MSNBC Host Contrasts Joe Biden's Loud Applause in Europe to Mike Pence's 'Sad' Silent Treatment

Vice President Mike Pence received the silent treatment instead of applause while addressing European audiences a couple times last week. Conversely, former Vice President Joe Biden received loud applause from an audience in Germany on Saturday.

MSNBC host Joy Reid pointed to the obvious contrast in the two American leaders' receptions on Sunday. First, Reid play a clip of Biden speaking in Germany on Saturday at the Munich Security Conference.

"As my mother would say, this too shall pass," Biden said, in reference to the divisive policies of the administration of President Donald Trump. "We will be back. We will be back," he said, leading to loud clapping from the audience, some of who stood to their feet. Raising his voice to be heard over the applause, Biden added: "Don't have any doubt about that."

Former Vice President Joseph Biden gives his speech during the Munich Security Conference on February 16 in Munich, Germany Alexandra Beier/Getty Images

Reid responded to the clip saying: "That is what it sounds like when our international allies receive greetings from an American vice president speaking on behalf of America." She pointed out that Pence "didn't quite get the same response when he addressed the same security conference in Munich."

The host then played a clip of Pence sharing greetings from Trump with conference attendees in a speech. After announcing the president's greetings with a smile, Pence paused and looked down, appearing to expect an applause. But only silence followed.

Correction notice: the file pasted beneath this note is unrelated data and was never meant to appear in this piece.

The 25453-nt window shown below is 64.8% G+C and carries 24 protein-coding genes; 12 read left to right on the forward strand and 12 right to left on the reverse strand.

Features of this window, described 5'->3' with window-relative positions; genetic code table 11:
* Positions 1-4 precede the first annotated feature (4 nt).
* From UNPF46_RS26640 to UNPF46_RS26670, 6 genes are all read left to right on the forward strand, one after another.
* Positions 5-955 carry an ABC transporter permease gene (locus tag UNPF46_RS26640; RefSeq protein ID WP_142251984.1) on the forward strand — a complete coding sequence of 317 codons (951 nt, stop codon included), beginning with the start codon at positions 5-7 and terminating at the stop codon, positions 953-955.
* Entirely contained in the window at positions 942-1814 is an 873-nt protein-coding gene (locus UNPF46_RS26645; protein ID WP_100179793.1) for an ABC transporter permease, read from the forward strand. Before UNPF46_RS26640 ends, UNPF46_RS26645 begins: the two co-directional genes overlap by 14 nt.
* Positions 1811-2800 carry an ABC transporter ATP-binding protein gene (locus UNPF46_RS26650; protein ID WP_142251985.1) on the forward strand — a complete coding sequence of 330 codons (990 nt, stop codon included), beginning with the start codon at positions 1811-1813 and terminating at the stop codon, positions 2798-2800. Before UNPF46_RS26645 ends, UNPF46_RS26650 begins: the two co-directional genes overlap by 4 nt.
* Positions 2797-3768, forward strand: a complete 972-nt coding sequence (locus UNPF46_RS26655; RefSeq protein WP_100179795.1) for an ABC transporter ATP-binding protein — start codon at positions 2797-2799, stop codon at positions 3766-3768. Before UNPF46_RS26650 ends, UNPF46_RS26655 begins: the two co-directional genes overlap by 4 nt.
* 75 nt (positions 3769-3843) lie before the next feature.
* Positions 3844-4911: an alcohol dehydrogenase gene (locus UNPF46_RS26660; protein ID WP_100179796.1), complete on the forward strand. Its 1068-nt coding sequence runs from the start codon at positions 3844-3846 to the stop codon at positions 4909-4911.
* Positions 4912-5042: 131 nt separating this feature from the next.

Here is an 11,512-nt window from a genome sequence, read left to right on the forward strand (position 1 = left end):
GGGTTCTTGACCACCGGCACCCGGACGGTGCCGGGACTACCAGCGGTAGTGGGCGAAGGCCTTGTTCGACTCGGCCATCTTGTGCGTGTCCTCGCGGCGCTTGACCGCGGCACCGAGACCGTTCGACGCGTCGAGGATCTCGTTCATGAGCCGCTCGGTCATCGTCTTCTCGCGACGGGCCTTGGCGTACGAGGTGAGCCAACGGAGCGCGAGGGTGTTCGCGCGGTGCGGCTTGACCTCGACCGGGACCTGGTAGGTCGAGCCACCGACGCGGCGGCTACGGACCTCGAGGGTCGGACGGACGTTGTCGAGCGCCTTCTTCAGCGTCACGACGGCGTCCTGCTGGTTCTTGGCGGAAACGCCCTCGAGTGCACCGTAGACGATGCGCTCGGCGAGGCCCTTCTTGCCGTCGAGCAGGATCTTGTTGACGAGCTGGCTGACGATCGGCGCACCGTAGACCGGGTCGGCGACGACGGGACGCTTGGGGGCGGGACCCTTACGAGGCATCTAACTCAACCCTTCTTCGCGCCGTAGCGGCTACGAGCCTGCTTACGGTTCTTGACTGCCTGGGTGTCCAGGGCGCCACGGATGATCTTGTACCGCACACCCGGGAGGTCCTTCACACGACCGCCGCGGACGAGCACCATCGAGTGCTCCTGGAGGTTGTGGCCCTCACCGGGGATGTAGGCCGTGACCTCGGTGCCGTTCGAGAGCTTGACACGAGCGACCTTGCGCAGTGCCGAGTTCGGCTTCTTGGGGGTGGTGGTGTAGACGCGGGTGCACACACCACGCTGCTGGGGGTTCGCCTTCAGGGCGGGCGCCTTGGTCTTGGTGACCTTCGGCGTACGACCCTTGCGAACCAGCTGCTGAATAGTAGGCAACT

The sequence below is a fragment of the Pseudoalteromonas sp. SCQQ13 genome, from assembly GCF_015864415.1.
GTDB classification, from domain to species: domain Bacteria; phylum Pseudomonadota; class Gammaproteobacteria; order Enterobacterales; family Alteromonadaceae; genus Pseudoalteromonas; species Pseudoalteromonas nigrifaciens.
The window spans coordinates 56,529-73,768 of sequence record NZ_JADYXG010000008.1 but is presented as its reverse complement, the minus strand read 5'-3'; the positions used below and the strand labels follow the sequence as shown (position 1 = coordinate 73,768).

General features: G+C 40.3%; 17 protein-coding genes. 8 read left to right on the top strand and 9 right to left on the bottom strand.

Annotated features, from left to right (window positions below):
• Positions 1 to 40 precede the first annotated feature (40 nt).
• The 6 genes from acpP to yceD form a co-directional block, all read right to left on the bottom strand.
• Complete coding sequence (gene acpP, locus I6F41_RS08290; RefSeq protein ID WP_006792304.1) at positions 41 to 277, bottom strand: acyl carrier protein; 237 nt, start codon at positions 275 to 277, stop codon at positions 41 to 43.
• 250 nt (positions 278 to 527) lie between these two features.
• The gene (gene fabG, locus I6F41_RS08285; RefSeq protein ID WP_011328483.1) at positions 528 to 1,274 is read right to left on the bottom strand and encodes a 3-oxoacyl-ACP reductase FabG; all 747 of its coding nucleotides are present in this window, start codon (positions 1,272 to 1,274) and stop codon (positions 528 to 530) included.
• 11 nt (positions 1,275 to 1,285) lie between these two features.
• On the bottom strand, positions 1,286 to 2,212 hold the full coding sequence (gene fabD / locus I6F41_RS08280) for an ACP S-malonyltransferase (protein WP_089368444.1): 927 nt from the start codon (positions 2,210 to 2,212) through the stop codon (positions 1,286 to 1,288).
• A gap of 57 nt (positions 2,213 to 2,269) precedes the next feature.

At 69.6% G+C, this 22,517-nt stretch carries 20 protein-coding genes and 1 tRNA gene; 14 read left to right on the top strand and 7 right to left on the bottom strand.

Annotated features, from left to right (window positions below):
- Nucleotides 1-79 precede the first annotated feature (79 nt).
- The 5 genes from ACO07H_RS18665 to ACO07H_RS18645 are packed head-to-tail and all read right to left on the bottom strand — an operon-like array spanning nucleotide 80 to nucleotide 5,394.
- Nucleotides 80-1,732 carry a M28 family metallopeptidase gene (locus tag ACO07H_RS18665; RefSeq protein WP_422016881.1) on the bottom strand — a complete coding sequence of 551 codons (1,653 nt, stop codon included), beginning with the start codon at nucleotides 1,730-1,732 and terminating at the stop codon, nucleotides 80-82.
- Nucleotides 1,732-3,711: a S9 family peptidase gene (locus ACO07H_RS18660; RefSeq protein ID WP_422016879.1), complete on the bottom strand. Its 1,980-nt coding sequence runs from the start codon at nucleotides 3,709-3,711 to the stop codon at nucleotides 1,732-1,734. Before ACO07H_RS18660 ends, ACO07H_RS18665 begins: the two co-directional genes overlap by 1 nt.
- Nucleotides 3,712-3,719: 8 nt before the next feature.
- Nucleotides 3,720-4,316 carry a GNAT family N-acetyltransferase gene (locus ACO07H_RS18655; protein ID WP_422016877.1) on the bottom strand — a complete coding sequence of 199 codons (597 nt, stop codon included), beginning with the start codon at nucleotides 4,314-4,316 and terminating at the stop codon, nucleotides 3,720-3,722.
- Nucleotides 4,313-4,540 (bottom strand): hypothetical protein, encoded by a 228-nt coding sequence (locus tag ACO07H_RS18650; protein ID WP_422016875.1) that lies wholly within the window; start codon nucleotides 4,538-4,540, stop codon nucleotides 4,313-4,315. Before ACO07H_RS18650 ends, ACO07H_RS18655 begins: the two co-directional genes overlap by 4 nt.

"Ok, that was bad enough," Reid said. "But take a look at the reaction Thursday when Pence called for Europe to join America in pulling out of the Iran nuclear deal."

In that clip, Trump's vice president calls on European allies to pull out of the 2015 Joint Comprehensive Plan of Action – known commonly as the Iran nuclear deal. Trump withdrew the U.S. from the agreement in May in a move that was harshly criticized by the European Union, the United Kingdom, France and Germany. Despite pushback from the White House, Europe has set up a special purpose financial institution to continue doing business with Iran to circumvent U.S. sanctions.

Vice President Mike Pence speaks during the 55th Munich Security Conference in Munich, Germany on February 16 CHRISTOF STACHE/AFP/Getty Images

Pence argued in his Thursday remarks that withdrawal from the international treaty will "give the Iranian people, the region and the world, the peace, security and freedom they deserve." He then paused, appearing to expect applause, only to be met with complete silence before he continued.

"Ah, the sounds of silence," Reid said with a broad smile. "As Pence's dear leader would say, 'sad,'" she quipped.

European nations are at odds with Trump over numerous international issues including the Paris Climate Accord, the Iran nuclear deal, concern over U.S. support for NATO and trade tariffs. When it comes to the Iran deal, Europe has pushed to keep it in place because consistent reports from the United Nations' nuclear watchdog have found that it is working, and that the Iranian government has remained in compliance. Trump's own intelligence community agrees, with Director of National Intelligence Dan Coats and CIA Director Gina Haspel telling senators last month that the deal had effectively curbed the Persian Gulf Nation's nuclear capabilities.